SuccessChartIn times of global economic crisis Poland has strengthened its position, not only in the Central and Eastern part of the continent but also in all Europe. Nowadays Poland is one of the most interesting locations for international investments. Foreign reports emphasize the political and economic stability of this country, well-educated employees and impressive domestic market.  Poland has 38-million consumer market which is one of the biggest in Europe. It´s advantageous location, in the center of Europe, is where the main communication routs intersect.  Consequently it is easier to export goods to all European countries and reach over 500 million consumers. Among others Poland’s major trade partners are: Germany, Russia, China, France, Italy, UK, Ukraine, Hungary, and Spain.


The FDI which Poland attracted in 2011 reached 13.567 billion euros. This presents a 30% increase over the previous year. The number of new investment plans is constantly growing, especially in the R&D, automotive, chemical sectors and electronic. The investments are becoming more oriented towards intellectual potential of employees. This is confirmed by a second place of Cracow in the ranking of the most attractive location for emerging markets. Polish law is rather profitable for international entrepreneurs. The government offers investors various forms of help such as: possibility to benefit from the EU structural funds, CIT tax at the level of 19% and investment incentives in 14 Special Economic Zones (for example: real estate tax exemption, income tax exemption and competitive land prices), several industrial and technology parks, brownfield and greenfield locations. Continue reading

Belgium – opportunities


Lift_BigelowStation2Belgian industry plays a prominent role in the aerospace sector. Many aircraft and spacecraft are being producted in Belgium including Airbus and Boeing planes, Falcon 7X jet aircraft, F-16, Rafale and the Ariane 4 and 5 launch systems and SPOT earth observation satellites. A lot of major aerospace related companies operate in Belgium inter alia: Sonaca, Newtec, Alcatel ETCA, Verhaert Space, SABCA, Spacebel, Tracys and Techspace Aero. Belgium is also home to some key professional aerospace associations, whose goals include: involving their members in international R&D programs; efficiently monitoring technological advances; taking part in European technological innovation programs and helping to match scientists’ supply of technology to the industry’s demand.

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Thinking of doing business in Belgium?

business-316906_640Belgium is located in the center of Western Europe security and political institutions, with the central of both North Atlantic Treaty Organization (NATO) and the European Commission (EC) located in the country’s capital, Brussels. Belgium economy is mainly export-driven, with Belgian firms taking advantage of economic integration in European Union. Since joining the EU at the very beginning of its existence, Belgium has been leading in initiatives taken towards European integration. These initiatives are a reflection of its own federal and multi-lingual heritage (the Kingdom of Belgium has three official languages: Dutch, French, and German). Therefore Belgium provides profitable climate for external entrepreneurs, with federal and regional governments encouraging foreign investment. The country had FDI stock of $1.01 trillion as of 2012, according to UNCTAD* and almost 30% of the top 3,000 companies operating in the country are of foreign origin. Further, according to the Index of Economic Freedom 2013, Belgium’s economic freedom score is 69.2, which makes it the 40th freest economy in the world.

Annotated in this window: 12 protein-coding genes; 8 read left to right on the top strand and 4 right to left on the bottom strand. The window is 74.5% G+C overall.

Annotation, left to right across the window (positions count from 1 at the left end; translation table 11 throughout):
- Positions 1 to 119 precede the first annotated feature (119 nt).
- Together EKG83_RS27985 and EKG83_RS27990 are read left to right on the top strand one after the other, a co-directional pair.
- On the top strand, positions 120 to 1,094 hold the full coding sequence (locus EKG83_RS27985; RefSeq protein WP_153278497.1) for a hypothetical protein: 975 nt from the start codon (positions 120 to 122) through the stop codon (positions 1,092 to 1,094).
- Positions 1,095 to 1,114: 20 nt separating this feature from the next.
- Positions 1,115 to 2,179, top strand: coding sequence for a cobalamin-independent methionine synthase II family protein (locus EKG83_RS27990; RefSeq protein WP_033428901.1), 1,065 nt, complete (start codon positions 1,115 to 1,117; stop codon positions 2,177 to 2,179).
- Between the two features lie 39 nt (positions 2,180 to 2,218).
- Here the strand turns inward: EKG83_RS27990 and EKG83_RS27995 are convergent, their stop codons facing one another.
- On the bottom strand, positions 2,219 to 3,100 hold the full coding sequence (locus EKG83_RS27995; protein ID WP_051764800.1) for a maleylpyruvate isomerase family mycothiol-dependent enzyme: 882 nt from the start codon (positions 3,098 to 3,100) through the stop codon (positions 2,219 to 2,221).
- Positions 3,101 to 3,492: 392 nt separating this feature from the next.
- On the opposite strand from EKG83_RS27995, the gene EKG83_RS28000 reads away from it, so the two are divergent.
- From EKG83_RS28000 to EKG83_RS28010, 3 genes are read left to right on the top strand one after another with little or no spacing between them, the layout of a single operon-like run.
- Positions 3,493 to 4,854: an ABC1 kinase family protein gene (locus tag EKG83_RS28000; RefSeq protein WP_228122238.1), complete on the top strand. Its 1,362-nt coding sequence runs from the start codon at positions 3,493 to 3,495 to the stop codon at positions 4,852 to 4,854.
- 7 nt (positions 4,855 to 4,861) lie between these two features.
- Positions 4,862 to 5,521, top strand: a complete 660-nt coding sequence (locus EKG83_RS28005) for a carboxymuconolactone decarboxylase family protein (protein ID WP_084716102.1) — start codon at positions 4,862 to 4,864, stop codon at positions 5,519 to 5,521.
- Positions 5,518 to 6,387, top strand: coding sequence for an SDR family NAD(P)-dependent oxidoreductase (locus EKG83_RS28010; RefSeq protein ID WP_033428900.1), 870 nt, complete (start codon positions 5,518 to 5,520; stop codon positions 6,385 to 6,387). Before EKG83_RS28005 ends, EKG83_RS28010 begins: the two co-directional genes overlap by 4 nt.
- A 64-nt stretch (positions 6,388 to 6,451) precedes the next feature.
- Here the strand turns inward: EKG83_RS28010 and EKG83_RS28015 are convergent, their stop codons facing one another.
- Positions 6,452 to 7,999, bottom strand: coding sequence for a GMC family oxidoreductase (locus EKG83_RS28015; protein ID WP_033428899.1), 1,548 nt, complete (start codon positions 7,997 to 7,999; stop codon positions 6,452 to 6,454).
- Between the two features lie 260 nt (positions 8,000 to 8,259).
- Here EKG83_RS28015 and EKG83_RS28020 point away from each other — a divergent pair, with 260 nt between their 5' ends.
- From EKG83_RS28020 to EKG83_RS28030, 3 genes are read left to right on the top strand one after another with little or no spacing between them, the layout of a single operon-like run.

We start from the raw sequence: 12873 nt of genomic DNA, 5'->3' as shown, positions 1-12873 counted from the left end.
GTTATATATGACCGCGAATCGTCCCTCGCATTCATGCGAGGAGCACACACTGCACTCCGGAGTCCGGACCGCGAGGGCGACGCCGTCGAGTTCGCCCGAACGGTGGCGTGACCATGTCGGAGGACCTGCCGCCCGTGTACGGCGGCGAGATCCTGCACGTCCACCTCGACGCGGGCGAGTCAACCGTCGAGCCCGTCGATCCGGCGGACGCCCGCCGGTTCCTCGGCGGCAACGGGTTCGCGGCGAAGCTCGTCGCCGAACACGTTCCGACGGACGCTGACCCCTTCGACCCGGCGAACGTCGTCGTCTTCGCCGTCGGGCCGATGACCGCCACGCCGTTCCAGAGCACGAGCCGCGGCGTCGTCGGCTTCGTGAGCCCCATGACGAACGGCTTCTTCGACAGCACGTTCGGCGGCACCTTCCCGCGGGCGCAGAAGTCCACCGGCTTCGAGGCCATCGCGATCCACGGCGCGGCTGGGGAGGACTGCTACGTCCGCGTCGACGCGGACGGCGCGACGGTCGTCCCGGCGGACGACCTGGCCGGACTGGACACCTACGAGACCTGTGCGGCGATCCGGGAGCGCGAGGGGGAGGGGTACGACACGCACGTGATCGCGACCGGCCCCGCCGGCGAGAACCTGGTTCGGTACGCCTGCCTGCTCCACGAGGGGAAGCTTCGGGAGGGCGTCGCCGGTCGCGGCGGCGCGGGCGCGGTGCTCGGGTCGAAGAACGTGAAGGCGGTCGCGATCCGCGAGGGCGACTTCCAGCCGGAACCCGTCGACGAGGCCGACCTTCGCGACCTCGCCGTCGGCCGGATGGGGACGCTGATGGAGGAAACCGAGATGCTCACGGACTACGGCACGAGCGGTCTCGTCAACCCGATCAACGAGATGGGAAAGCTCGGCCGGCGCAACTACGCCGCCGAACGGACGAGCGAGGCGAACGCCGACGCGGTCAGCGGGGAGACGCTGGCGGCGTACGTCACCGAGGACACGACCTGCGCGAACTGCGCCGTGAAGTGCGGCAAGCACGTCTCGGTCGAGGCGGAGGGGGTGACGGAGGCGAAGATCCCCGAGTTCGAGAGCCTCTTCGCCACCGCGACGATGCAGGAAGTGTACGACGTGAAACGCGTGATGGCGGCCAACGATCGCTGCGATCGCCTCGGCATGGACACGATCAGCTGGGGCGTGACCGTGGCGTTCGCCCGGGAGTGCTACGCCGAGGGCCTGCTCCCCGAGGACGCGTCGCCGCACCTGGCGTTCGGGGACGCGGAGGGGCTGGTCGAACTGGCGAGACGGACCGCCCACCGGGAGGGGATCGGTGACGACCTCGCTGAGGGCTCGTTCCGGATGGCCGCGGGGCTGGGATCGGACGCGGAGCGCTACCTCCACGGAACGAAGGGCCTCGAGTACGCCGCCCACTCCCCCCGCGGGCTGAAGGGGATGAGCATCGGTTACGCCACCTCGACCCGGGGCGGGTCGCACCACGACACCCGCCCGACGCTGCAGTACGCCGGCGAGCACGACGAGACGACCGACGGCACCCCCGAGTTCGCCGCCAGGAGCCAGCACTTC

Belgium possesses one of the best infrastructure networks in Europe. As it is located in the center of the continent, the country is known as the natural gateway to Europe. Belgium also possesses high density telecommunications and transportation infrastructure. Moreover Belgium ranked seventh among 155 countries in the World Bank’s Logistics Performance Index in 2012 (it was ahead of major economies such as the US and France). Most of the main European highways cross Belgium, and it have the densest network of railways in the continent. Belgium has very well-developed water transport facilities, with the port of Antwerp (the second largest seaport in Europe), Zeebrugge, Ghent, and the inland ports of Liege and Brussels. Additionally, the ports are fully integrated with the road and rail networks, which provide effective multi-modal transport. The air connectivity of Belgium is also among the best, with the country having the fifth largest cargo airport in Europe and the fastest air cargo handling and distribution center in the European Union.